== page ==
I would like to know how the treatment of weights differs between svyglm and glm

I am using the twang package in R to create propensity scores which are then used as weights, as follows (this code comes from the twang documentation):



ps.lalonde <- ps(treat ~ age + educ + black + hispan + nodegree + married + re74 + re75,
 data = lalonde)

lalonde$w <- get.weights(ps.lalonde, stop.method="es.mean")
design.ps <- svydesign(ids=~1, weights=~w, data=lalonde)

glm1 <- svyglm(re78 ~ treat, design=design.ps)


            Estimate Std. Error t value Pr(>|t|)    
(Intercept)   6685.2      374.4  17.853   <2e-16 ***
treat         -432.4      753.0  -0.574    0.566    

Compare this to:

glm11 <- glm(re78 ~ treat, weights=w , data=lalonde)

            Estimate Std. Error t value Pr(>|t|)    
(Intercept)   6685.2      362.5  18.441   <2e-16 ***
treat         -432.4      586.1  -0.738    0.461  

So the parameter estimates are the same but the standard errors for the treatment are quite different.

How does the treatment of weights differ between svyglm and glm ?


2 Answers 2


There are lots of different sorts of weights and they get kind of confusing. You have to be pretty careful when you're using different functions or software that you're using the kind of weights you think you're using.

The svyglm function uses survey weights - these weight the importance of each case to make them representative (to each other, after twang). I'm not sure what weight does in glm() - I think they represent the accuracy of the measures. (If you're using the binomial family, they have different meaning).

The survey weights (in surveyglm) are the weights that you want, to give you the correct standard errors.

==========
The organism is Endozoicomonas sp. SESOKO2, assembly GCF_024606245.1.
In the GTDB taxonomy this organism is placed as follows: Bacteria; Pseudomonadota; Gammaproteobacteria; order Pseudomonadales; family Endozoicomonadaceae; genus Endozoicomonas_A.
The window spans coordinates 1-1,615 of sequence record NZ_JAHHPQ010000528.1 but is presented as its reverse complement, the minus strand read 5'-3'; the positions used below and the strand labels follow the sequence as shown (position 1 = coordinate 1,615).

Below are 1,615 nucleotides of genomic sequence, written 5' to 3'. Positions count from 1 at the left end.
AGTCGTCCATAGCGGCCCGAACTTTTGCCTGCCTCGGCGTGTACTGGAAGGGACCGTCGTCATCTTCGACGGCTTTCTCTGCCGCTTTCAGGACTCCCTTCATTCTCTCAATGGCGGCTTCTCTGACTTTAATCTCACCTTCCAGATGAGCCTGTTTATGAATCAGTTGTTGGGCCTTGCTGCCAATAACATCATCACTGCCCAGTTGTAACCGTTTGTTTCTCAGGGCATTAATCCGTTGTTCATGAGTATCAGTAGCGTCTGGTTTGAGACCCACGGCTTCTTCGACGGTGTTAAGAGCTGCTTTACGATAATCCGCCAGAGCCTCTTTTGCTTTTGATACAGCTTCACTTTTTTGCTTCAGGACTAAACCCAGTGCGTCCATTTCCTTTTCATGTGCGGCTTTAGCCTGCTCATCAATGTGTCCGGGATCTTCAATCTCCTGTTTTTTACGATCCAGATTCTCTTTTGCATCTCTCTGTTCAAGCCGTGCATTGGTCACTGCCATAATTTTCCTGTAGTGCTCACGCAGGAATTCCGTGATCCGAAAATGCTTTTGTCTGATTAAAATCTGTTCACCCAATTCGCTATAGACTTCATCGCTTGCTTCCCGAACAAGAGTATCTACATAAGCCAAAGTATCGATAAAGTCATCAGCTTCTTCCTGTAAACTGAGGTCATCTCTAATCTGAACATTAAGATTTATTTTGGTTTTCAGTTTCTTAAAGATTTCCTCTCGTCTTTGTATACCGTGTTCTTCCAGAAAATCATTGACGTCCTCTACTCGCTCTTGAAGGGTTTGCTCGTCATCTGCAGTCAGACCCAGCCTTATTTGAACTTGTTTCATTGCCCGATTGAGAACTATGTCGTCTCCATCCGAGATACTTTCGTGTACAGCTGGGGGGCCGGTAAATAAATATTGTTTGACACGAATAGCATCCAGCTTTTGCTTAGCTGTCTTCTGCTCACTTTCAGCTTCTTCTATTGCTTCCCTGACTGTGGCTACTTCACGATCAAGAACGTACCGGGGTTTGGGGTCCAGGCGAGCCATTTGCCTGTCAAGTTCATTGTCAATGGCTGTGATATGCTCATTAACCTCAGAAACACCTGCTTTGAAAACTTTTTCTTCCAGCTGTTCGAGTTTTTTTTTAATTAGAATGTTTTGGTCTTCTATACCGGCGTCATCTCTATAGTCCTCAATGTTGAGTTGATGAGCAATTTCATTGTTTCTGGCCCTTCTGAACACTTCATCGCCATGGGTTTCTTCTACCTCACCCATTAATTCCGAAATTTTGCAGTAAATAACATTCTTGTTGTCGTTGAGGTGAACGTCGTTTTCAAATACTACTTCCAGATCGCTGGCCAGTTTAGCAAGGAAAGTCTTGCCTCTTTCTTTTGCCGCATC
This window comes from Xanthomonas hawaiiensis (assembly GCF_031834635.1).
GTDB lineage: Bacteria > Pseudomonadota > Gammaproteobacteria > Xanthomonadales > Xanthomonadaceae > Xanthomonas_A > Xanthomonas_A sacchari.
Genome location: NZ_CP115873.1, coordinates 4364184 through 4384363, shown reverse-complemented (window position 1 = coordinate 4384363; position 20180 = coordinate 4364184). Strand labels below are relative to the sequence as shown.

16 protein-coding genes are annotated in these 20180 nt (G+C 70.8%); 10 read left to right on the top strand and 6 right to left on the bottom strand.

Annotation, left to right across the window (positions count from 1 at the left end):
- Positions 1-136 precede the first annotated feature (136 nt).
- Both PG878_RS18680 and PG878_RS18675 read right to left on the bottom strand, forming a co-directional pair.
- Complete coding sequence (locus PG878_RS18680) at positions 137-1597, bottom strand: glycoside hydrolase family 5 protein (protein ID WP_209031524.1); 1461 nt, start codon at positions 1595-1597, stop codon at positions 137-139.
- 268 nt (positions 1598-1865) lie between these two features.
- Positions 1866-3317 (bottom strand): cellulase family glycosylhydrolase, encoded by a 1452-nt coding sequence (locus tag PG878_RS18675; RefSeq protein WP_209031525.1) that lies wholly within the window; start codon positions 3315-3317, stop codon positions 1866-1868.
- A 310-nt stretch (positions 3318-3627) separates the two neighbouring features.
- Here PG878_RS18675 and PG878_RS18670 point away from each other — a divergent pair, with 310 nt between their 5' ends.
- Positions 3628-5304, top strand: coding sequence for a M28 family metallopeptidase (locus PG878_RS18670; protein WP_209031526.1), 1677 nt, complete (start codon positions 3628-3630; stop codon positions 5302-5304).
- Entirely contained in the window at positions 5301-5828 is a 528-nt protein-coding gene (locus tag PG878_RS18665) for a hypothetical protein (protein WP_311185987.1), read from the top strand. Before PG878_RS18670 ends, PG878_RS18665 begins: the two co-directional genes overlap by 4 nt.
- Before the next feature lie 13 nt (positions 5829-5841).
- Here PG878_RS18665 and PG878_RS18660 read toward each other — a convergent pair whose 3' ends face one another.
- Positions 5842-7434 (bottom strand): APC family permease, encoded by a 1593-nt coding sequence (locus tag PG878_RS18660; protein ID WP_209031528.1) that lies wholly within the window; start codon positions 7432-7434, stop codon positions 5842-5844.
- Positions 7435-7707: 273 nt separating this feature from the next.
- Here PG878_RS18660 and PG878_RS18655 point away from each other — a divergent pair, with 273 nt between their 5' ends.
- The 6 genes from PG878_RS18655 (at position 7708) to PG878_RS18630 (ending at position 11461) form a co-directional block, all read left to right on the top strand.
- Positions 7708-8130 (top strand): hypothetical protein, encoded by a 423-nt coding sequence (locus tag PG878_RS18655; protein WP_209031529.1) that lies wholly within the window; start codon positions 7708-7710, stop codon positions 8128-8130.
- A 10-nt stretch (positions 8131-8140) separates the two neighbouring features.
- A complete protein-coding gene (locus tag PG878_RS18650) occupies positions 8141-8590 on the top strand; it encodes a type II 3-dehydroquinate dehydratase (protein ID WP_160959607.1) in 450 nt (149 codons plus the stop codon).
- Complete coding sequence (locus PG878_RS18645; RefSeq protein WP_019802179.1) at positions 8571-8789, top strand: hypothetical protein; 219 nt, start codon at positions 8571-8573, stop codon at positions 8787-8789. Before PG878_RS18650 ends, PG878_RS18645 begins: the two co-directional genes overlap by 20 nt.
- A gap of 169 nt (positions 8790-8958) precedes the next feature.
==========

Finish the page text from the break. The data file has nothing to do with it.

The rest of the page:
(There are also frequency weights, analytic weights, and importance weights).

  • $\begingroup$ (+1) thank you. do you know an accessible reference for the survey weights, other than the docs for surveyglm) ? $\endgroup$
    – Joe King
    Commented Apr 24, 2013 at 21:52
  • 2
    $\begingroup$ I like Lumley's book: amazon.com/Complex-Surveys-Analysis-Series-Methodology/dp/… $\endgroup$ Commented Apr 25, 2013 at 18:21
  • 1
    $\begingroup$ Thanks for the reference., By accessible I meant something available online, sorry. I don't have easy access to good libraries.... $\endgroup$
    – Joe King
    Commented Apr 28, 2013 at 18:23
  • $\begingroup$ Hmmm... I don't recall coming across anything, but I'll see what I can find. $\endgroup$ Commented Apr 29, 2013 at 2:27
  • 2
    $\begingroup$ This post by Thomas Lumley is exactly the thing: notstatschat.rbind.io/2020/08/04/weights-in-statistics $\endgroup$
    – bschneidr
    Commented Jan 8, 2023 at 23:04

survey computes the standard errors with consideration of the loss of precision introduced by sampling weights. Weights in glm simply adjust the weight given to the errors in the least squares estimation, so the standard errors aren't correct. Here's a selection from Lumley (2010):

In a model-based analysis it would be necessary to specify the random part of the model correctly to get correct standard errors, but all our standard error estimates are design-based and so are valid regardless of the model. It is worth noting that the “sandwich”, or “model-robust”, or “heteroskedasticity-consistent” standard errors sometimes used in model-based regression analysis are almost identical to the design-based standard errors we will use; the main difference being in the handling of stratification.

So without strata in your design, you will likely find that using sandwich will get you identical or near-identical SE estimates.

coefs <- vcovHC(glm11, type="HC0")

In my test, they didn't compute out exactly when using "HC0" or "HC1", but were very close. svyglm is now reporting a z-value instead of t-value as well.


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